Rajan Bala in his heyday could sit with a man like Sunil Gavaskar and discuss the importance of footwork at a cricket crease, and more than once had he pointed out a tiny chink or two in the otherwise impregnable armour of the legendary opening batsmen, which ordinary journalists, either couldn’t even detect or were afraid to tell.
What’s wrong with sports journalism, asks the blog churumri, that it cannot even find space for the plight of one of its own.
Rajan, like KN Prabhu, R Mohan and Ayaz Memon to name just four, belonged to the generation of cricket writers that preceded mine — in the sense that they had all established their voices, their reputations, before the likes of Cricinfo and Rediff gave space and voice to a different breed.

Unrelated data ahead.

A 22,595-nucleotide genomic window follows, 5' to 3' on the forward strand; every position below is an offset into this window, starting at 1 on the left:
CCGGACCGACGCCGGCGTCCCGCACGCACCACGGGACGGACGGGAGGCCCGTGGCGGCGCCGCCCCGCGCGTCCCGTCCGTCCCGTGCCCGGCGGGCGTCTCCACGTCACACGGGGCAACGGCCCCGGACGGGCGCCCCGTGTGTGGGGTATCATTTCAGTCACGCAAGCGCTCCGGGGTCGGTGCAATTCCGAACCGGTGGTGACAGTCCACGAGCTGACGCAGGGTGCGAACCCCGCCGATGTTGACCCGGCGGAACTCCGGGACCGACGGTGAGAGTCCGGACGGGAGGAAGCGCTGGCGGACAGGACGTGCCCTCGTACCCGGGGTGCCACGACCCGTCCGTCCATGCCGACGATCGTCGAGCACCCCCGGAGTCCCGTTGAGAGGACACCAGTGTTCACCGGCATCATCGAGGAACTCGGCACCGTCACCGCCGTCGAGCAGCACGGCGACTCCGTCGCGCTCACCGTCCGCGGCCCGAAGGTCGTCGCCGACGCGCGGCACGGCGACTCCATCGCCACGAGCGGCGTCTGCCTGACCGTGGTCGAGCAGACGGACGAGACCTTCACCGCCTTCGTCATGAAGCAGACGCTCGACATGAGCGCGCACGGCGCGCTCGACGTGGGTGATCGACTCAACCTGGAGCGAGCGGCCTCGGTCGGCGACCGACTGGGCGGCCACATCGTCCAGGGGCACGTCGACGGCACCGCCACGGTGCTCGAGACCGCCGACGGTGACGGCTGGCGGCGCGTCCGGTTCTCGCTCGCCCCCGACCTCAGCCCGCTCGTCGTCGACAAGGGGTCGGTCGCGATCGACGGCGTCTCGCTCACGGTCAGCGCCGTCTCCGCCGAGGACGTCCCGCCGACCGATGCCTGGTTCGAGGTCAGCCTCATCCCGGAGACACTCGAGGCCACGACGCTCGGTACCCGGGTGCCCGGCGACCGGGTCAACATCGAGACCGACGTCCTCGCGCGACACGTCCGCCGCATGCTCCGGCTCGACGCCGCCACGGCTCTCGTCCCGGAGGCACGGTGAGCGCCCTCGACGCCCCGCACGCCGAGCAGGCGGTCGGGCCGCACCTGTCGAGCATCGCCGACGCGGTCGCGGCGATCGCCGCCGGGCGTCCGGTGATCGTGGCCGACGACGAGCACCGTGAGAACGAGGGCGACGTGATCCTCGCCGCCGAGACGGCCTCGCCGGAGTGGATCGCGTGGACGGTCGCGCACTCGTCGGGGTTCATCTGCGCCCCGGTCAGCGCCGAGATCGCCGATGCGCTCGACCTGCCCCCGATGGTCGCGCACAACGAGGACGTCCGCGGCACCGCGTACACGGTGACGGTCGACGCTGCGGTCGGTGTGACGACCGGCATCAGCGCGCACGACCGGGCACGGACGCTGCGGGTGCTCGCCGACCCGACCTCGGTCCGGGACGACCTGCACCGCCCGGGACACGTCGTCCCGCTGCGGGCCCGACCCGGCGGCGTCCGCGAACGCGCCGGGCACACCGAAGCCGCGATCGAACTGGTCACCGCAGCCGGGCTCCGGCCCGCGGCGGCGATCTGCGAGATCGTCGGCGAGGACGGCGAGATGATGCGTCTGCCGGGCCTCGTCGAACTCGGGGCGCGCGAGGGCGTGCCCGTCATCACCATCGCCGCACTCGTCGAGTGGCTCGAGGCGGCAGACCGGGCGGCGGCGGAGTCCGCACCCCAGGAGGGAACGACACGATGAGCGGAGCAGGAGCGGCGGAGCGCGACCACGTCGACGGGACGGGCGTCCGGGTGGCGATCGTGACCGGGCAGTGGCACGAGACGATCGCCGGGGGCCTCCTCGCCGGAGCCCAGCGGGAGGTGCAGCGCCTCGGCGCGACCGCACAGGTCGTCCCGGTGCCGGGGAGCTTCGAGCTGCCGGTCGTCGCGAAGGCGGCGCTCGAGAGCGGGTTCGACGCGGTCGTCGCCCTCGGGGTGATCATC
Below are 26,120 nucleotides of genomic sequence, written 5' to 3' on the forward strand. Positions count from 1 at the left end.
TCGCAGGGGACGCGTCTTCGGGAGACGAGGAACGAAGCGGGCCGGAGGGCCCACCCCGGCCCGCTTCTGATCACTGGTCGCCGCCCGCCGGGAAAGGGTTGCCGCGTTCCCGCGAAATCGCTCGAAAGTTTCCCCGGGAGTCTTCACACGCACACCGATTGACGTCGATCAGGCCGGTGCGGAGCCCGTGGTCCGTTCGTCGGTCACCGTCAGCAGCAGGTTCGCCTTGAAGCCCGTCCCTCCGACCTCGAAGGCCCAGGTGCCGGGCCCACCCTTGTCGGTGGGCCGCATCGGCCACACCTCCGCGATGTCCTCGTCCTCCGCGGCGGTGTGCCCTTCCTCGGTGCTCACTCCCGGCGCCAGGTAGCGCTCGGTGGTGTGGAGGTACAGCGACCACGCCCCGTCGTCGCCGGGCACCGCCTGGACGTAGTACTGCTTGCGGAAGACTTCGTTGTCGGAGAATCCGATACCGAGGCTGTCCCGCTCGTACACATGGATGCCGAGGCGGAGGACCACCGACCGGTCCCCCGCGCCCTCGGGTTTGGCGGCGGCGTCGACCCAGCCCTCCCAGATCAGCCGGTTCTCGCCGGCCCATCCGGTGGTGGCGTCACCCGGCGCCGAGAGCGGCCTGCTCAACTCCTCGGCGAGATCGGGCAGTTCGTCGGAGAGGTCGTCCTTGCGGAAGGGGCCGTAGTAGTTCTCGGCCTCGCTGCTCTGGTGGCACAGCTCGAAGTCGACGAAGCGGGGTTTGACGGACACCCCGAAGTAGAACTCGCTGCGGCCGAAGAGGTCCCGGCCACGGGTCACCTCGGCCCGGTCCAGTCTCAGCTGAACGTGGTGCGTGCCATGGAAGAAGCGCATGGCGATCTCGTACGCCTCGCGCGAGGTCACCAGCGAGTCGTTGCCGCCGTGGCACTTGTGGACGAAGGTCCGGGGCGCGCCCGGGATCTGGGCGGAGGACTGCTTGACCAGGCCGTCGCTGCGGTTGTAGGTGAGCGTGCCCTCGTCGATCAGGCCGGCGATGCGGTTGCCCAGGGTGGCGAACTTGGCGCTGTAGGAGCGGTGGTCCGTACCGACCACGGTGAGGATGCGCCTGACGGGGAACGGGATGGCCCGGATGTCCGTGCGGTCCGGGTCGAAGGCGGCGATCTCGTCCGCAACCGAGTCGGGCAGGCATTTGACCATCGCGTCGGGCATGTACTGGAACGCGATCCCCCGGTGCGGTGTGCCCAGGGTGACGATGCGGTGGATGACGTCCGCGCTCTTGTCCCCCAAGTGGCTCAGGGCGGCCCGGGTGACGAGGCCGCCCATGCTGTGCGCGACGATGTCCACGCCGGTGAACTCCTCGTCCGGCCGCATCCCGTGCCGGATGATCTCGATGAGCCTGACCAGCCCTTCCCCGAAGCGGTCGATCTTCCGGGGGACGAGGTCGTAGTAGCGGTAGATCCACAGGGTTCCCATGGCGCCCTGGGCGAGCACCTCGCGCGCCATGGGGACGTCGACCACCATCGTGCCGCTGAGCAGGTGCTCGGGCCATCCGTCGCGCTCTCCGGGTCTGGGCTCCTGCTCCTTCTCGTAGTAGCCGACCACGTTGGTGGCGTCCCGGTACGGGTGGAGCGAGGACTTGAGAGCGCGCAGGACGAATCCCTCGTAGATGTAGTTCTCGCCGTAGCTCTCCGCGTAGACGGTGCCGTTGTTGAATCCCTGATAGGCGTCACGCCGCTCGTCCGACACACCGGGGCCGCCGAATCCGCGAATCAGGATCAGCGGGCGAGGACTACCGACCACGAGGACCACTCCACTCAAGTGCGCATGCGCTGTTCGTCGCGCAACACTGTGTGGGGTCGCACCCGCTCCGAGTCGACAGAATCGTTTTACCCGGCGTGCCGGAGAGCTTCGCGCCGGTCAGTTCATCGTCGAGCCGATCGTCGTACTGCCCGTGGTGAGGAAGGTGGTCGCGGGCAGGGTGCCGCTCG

The first time you stepped into a press box, you knew what Rajan brought to his byline: an integrity that was unquestioned, even when you sometimes disagreed with what he wrote. And it was the one lesson we took away from him — that your byline would be valued as long as you honestly write what you thought rather than serving as the mouthpiece of various special interests.
Spare a moment, a thought, for the man — he has deserved that, and more, from you.